In this thesis I advocate a probabilistic view of robust speech recognition. I discuss the classification of distorted features using an optimal classifier, and I show how the generation of noisy speech can be represented as a generative graphical probability model. By doing so, my aim is to build a conceptual framework that provides a unified understanding of robust speech recognition, and to some extent bridges the gap between a purely signal processing viewpoint and the pattern classification or decoding viewpoint.
The most tangible contribution of this thesis is the introduction of the Algonquin method for robust speech recognition. It exemplifies the probabilistic method and en- compasses a number of novel ideas. For example, it uses a probability distribution to describe the relationship between clean speech, noise, channel and the resultant noisy speech. It employs a variational approach to find an approximation to the joint posterior distribution which can be used for the purpose of restoring the distorted observations. It also allows us to estimate the parameters of the environment using a Generalized EM method.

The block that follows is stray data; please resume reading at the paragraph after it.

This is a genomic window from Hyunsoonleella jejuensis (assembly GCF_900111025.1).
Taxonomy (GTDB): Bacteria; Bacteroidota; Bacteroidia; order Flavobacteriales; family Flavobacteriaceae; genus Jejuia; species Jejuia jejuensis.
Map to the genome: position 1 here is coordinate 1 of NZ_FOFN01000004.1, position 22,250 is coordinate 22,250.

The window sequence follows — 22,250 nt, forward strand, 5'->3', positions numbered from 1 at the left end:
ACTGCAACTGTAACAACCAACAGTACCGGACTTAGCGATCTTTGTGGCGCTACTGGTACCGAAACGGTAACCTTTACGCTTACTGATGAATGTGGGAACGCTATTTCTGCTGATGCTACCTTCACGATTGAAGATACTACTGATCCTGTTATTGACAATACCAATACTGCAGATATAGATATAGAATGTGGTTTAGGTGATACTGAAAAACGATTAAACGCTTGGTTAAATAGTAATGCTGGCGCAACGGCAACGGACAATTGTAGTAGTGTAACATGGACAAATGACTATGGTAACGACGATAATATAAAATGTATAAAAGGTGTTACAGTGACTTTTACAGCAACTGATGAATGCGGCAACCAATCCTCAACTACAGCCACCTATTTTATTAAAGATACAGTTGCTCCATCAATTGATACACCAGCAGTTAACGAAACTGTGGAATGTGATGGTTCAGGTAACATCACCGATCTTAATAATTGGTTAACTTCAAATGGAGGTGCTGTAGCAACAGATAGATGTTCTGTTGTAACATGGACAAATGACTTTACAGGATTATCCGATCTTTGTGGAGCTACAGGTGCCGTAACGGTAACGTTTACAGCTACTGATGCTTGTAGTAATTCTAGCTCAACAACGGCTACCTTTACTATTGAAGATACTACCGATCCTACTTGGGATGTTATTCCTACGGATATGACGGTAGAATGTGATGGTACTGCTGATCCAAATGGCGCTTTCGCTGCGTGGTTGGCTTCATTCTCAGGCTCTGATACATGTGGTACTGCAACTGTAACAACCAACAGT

Another important contribution of this thesis is a new paradigm for robust speech recognition, which we call uncertainty decoding. This new paradigm follows naturally from the standard way of performing inference in the graphical probability model that describes noisy speech generation.